News of another financially distressed business filing for reorganization through a Chapter 11 bankruptcy has become so commonplace that people forget that another option for a business confronted by insurmountable financial challenges is Chapter 7 liquidation. For companies with little hope of structuring a plan to continue operations and emerge from bankruptcy as a functioning business, Chapter 7 for businesses offers a viable alternative.??

Claiming assets of $50,000 and overwhelming debt in excess of a million dollars, Arizona real estate management company Rathbun Realty filed for Chapter 7 business bankruptcy in 2012. In a Chapter 11 reorganization, the company tries to design a plan that is satisfactory to its creditors that allows it to continue in business by reducing or altering the terms of its debt. A company in Chapter 11 bankruptcy does not usually engage in asset liquidation.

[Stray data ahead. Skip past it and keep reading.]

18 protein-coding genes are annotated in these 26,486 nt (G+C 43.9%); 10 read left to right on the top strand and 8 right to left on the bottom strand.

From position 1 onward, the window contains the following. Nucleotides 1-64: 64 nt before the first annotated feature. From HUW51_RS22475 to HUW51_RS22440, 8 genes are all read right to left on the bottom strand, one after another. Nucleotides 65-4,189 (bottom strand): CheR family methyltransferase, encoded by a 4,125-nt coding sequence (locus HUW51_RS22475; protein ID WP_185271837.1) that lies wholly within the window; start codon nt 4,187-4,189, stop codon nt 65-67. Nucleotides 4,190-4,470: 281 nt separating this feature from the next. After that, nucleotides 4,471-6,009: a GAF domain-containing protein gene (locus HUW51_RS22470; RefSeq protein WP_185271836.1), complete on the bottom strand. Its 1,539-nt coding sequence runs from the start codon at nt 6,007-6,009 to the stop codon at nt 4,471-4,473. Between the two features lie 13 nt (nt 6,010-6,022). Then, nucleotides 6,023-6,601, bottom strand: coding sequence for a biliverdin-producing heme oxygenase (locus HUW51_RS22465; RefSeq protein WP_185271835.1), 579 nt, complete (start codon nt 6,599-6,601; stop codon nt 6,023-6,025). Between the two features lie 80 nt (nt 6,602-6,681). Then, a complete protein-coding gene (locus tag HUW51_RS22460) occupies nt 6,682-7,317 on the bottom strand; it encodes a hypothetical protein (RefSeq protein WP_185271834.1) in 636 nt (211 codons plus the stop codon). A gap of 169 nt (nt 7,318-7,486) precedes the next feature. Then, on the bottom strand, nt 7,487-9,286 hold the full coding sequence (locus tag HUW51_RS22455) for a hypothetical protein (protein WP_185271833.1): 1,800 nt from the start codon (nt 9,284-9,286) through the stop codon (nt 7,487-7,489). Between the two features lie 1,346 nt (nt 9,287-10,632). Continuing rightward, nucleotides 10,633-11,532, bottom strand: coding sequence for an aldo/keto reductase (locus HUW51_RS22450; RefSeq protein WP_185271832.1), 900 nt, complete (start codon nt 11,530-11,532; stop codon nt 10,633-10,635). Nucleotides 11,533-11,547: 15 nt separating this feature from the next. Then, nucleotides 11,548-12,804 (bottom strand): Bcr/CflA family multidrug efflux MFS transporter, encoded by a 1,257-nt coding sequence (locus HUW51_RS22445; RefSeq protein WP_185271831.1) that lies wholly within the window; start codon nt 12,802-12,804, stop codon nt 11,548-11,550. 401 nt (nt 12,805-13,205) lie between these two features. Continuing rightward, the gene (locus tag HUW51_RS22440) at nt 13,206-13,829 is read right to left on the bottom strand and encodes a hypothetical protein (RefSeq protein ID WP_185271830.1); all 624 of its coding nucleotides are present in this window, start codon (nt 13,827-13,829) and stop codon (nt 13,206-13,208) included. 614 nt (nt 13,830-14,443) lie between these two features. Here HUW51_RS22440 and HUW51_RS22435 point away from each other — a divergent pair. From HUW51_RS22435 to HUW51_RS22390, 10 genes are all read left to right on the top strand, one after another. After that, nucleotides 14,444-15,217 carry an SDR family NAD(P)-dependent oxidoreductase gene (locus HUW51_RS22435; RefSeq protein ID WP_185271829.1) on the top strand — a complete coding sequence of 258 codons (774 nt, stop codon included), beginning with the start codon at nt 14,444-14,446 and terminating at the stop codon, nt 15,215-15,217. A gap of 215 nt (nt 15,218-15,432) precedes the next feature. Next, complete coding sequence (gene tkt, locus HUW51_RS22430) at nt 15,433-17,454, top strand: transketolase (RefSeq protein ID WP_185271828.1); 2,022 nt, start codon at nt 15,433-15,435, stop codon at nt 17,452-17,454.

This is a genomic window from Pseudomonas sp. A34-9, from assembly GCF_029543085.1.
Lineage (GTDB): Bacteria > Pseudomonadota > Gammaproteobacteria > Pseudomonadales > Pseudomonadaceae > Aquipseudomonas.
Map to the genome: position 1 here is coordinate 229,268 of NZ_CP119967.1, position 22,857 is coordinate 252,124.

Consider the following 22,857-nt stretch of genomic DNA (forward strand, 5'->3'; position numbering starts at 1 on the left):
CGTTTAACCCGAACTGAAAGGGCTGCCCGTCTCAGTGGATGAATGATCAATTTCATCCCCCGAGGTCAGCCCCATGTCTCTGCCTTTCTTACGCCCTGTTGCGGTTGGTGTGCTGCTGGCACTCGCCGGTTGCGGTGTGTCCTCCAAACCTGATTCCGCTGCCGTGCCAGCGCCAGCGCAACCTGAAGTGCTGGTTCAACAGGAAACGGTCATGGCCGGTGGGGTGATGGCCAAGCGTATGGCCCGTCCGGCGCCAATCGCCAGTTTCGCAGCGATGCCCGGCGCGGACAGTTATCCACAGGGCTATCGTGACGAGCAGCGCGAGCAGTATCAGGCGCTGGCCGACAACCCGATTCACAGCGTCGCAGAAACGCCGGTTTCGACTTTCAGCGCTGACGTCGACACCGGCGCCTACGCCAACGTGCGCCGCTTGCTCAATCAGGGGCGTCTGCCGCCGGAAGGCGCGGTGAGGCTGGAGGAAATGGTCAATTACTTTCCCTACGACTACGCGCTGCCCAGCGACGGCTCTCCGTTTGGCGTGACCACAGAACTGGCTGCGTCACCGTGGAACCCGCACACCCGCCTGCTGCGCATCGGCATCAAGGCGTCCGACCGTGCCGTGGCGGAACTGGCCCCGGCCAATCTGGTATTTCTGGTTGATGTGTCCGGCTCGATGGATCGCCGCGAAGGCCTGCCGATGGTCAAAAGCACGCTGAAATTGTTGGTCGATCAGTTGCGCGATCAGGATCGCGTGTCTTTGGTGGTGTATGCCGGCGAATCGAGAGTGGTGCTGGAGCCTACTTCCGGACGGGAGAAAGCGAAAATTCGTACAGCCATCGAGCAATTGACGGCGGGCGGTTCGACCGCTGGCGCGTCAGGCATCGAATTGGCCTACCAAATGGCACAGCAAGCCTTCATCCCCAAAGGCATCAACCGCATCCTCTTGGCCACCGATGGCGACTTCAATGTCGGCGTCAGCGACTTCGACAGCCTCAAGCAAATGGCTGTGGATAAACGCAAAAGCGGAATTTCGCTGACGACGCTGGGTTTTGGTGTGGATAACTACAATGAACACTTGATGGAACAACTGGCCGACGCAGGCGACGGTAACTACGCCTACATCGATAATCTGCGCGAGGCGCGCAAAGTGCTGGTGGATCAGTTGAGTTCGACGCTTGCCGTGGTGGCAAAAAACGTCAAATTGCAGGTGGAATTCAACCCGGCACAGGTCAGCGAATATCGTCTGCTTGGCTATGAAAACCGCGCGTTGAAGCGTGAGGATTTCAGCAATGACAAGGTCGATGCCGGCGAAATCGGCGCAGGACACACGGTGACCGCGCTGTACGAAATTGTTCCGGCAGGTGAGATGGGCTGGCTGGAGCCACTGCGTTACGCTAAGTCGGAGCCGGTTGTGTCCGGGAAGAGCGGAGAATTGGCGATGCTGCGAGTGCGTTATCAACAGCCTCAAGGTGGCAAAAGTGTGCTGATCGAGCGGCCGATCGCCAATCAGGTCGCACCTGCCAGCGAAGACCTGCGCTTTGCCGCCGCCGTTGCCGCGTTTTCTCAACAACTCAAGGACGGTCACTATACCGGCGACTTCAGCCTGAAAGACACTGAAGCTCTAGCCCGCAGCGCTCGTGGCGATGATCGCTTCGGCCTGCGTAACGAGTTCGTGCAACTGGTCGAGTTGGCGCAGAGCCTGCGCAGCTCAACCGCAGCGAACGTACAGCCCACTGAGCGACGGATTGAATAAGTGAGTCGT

Unlike the Chapter 11 where the goal is the survival of the company after it emerges from bankruptcy, the purpose of a Chapter 7 is debt relief through the elimination of the debt. Asset liquidation plays a key role in a Chapter 7 bankruptcy as the debtor sells all nonexempt property with the money going to the creditors.??

Rathbun’s financial challenges started in March of 2012 when a jury awarded a $112,000 judgment against the company. In August of that year, the owners of the company notified the Tucson Police that they suspected a former employee of taking in excess of $1 million from it. The Arizona Department of Real Estate issued an order effectively putting the company out of business. These type of events make a Chapter 7 filing a more appropriate choice than a Chapter 11 and that is why Rathbun chose to go this route.

Source: Arizona Daily Star, “Rathbun Realty files Chapter 7 bankruptcy,” Kimberly Matas, Sept. 25, 2012